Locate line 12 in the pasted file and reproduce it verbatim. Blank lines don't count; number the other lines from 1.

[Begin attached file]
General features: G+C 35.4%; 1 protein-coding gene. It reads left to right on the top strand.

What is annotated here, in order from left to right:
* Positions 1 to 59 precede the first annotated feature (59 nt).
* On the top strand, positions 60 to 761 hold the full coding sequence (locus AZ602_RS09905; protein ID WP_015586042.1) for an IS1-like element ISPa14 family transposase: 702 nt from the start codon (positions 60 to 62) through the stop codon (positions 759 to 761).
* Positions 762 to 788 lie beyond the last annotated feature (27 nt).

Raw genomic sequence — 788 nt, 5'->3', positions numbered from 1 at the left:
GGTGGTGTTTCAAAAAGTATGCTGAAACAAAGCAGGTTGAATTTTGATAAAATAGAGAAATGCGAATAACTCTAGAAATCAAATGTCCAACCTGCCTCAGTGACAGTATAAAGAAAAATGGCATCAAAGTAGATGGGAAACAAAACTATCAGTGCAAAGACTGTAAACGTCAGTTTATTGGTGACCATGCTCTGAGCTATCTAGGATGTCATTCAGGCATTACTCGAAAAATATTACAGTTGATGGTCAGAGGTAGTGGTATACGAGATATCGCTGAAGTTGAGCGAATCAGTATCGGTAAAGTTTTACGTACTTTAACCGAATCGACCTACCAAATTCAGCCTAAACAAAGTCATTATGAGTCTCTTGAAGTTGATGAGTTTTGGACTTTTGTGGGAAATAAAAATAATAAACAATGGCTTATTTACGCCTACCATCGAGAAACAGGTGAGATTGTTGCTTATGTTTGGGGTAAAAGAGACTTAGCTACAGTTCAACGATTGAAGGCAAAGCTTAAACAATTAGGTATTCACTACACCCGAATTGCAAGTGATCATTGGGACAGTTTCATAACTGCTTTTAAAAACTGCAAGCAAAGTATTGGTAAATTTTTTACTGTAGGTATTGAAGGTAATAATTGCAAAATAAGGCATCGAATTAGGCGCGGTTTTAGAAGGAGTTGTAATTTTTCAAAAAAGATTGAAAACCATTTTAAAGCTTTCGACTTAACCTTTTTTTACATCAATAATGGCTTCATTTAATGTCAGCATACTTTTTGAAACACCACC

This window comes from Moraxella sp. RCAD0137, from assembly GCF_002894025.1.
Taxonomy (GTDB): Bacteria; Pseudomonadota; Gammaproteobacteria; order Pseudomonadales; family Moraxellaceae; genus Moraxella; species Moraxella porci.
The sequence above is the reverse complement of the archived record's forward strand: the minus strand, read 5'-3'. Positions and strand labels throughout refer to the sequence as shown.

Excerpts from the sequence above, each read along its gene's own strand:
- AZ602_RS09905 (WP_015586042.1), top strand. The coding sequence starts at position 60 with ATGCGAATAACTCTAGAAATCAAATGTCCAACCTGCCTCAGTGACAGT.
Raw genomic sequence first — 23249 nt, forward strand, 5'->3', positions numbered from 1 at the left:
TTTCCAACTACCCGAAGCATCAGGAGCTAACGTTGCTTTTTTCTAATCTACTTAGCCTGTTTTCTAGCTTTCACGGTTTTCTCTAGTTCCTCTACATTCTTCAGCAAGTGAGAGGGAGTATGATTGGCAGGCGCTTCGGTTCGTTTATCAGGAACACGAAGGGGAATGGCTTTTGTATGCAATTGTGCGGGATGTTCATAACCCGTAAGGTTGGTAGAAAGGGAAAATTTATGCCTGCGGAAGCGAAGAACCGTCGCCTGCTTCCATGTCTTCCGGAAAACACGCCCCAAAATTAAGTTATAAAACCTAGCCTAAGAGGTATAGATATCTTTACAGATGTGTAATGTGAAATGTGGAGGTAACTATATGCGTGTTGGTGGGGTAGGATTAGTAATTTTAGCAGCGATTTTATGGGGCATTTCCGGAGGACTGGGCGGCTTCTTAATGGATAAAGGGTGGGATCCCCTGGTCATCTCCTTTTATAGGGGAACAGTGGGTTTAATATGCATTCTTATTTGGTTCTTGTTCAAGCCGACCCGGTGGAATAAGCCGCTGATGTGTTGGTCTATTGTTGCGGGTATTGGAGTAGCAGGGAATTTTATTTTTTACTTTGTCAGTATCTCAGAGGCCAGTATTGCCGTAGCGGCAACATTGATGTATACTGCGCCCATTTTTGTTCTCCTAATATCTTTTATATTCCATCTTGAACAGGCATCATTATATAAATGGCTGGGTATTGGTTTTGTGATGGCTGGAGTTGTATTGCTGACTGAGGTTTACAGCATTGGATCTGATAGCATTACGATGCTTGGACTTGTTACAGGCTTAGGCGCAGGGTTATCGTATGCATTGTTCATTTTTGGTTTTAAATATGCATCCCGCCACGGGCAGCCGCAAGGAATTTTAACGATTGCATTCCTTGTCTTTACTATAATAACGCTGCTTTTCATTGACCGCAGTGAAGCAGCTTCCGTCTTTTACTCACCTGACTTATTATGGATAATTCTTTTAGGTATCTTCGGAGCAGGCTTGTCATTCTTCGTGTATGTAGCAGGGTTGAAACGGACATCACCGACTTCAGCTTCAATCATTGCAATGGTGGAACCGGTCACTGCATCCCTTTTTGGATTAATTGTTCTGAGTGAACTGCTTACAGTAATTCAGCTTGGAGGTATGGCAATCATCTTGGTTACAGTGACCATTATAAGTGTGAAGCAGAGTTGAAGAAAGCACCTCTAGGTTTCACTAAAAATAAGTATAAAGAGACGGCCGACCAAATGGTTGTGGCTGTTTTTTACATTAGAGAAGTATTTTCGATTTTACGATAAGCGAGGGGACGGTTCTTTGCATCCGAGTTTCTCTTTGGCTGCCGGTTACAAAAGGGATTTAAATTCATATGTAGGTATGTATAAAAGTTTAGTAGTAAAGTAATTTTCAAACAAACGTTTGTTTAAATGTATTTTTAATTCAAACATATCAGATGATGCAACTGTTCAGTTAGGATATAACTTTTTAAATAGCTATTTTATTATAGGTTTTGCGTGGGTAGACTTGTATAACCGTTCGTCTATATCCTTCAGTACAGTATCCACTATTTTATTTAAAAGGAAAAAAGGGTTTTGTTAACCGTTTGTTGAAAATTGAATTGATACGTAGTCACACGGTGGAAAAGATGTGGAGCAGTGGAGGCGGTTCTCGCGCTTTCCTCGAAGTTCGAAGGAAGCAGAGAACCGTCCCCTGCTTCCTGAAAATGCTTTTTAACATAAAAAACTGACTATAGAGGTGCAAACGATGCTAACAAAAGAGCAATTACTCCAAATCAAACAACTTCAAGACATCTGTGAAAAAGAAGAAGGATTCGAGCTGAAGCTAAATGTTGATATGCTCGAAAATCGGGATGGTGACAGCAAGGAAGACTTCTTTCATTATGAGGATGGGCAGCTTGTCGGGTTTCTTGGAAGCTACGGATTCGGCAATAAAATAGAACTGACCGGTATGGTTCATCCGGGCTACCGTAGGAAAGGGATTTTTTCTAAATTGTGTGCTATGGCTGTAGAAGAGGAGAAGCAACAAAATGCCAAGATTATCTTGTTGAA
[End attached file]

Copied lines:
- AZ602_RS09905 (WP_015586042.1), top strand. The coding sequence starts at position 60 with ATGCGAATAACTCTAGAAATCAAATGTCCAACCTGCCTCAGTGACAGT.